Table 2.

Grapevine sequences of the two ‘Pinot Noir’ clones (‘18Gm’ and ‘1-84Gm’) and of the individuals of the selfing population, ‘18Gm’ (A1 to A27) and ‘1-84Gm’ (B2 to B16), from Geisenheim Research Centre (Geisenheim, Germany) are given including their allele codes.

Table 2.

After amplifying and sequencing, the alleles of individuals of both selfing populations were identified (Fig. 1). Heterozygote loci showed clearly the two alleles in the sequence graph as an overlay of the two allele sequences (Fig. 1). However, still no clear homozygosity could be certified because facing the problem that visually homozygote displayed alleles could be as well heterozygote as a result of one poorly represented allele through PCR (Zhang and Hewitt, 2003).

Fig. 1.
Fig. 1.

The two grapevine sequences of the heterozygous ‘Pinot Noir’ clones ‘1-84Gm’, ‘18Gm’ (alleles “ab”), and two of the homozygous genotypes of the selfing population of ‘18Gm’ (A10, A19) (alleles “aa” and “bb”) from Geisenheim Research Centre (Geisenheim, Germany) are displayed. Alleles “ab” in ‘Pinot Noir’ clones overlaying each other. The sequence shift in allele “b” is the result of a deletion of 4 bp. Star = position of the deletion; box = single nucleotide polymorphism in allele “a” and “b”.

Citation: Journal of the American Society for Horticultural Science J. Amer. Soc. Hort. Sci. 138, 2; 10.21273/JASHS.138.2.120

High-resolution melt.

HRM analysis confirmed the homo- and heterozygosity of the genotypes. The two homozygous genotypes can be distinguished from the identical sequences of the clones ‘1-84Gm’ and ‘18Gm’ (Fig. 2A). The melting temperature of the homozygote loci of the individuals of the selfing populations showed sequence melting at 74.3 °C (e.g., A19) and at 75 °C (e.g., A10). The heterozygote loci had their melting point at 74.6 °C. The melting curves (Fig. 2B) show the single peak for the melting of the homozygote loci and the double peak for the heterozygote loci of the ‘18Gm’ and ‘1-84Gm’ clones. As a result of the different melting temperatures of the two heterozygote alleles, a double peak occurs. These results confirmed that both genotypes carry the alleles without and with deletion and SNP.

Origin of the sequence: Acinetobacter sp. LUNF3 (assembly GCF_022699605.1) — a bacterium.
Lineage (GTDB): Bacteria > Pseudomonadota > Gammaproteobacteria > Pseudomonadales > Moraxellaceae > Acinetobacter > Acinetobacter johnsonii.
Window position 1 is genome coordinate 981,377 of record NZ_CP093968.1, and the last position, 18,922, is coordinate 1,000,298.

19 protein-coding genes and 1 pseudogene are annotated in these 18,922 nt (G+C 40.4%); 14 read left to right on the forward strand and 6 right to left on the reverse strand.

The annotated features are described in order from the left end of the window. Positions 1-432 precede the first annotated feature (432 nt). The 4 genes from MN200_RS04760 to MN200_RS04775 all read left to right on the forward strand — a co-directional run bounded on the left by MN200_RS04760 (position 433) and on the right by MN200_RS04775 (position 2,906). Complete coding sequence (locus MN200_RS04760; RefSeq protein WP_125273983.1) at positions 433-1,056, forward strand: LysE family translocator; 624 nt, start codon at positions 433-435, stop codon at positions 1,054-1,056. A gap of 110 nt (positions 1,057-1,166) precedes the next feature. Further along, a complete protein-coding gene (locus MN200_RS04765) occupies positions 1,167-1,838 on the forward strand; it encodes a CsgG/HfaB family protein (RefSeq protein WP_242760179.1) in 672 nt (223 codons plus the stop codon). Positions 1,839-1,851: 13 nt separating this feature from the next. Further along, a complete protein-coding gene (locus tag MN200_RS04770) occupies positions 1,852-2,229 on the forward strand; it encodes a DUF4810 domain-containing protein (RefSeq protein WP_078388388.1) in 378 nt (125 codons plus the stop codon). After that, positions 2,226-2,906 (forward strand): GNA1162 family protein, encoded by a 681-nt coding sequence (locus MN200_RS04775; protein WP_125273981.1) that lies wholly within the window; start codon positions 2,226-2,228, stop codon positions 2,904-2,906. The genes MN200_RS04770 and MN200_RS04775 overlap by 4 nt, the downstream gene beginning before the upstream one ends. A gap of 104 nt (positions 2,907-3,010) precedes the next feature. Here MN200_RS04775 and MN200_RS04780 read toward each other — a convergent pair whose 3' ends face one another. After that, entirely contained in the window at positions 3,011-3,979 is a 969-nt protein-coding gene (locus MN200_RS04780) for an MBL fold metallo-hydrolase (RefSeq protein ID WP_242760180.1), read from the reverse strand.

Fig. 2.
Fig. 2.

Upper and lower curves show the two homozygous loci sequences of the selfing grapevine populations ‘1-84Gm’ (individual A10) and ‘18Gm’ (individual A19) from Geisenheim Research Center (Geisenheim, Germany) and in the middle the heterozygous loci of the ‘Pinot Noir’ clones ‘1-84Gm’, ‘18Gm’ analyzed with the high-resolution melt approach in grapevine. (A) Normalized fluorescence curves. (B) Melting curves; homozygous loci give one peak and heterozygous loci two peaks; DF/dT = derivative of fluorescence vs. temperature.

Citation: Journal of the American Society for Horticultural Science J. Amer. Soc. Hort. Sci. 138, 2; 10.21273/JASHS.138.2.120

The sequence loci of the different cultivars could be as well identified through single or double peaks as homo- or heterozygote genotypes.

Discussion

Clearly defining the heterozygosity/homozygosity state of grapevine genotypes is challenging. Especially if alleles show similar sizes and differ in few SNPs, correct identification may be impossible only with traditional methods. The possibility of a fully sequenced genome of V. vinifera cultivar Pinot Noir (Jaillon et al., 2007; Velasco et al., 2007) opens doors for in silico searches, which may be hampered because the two databases (one a homozygote and one a heterozygote genome of ‘Pinot Noir’), may show differences in regions (Scalabrin et al., 2010).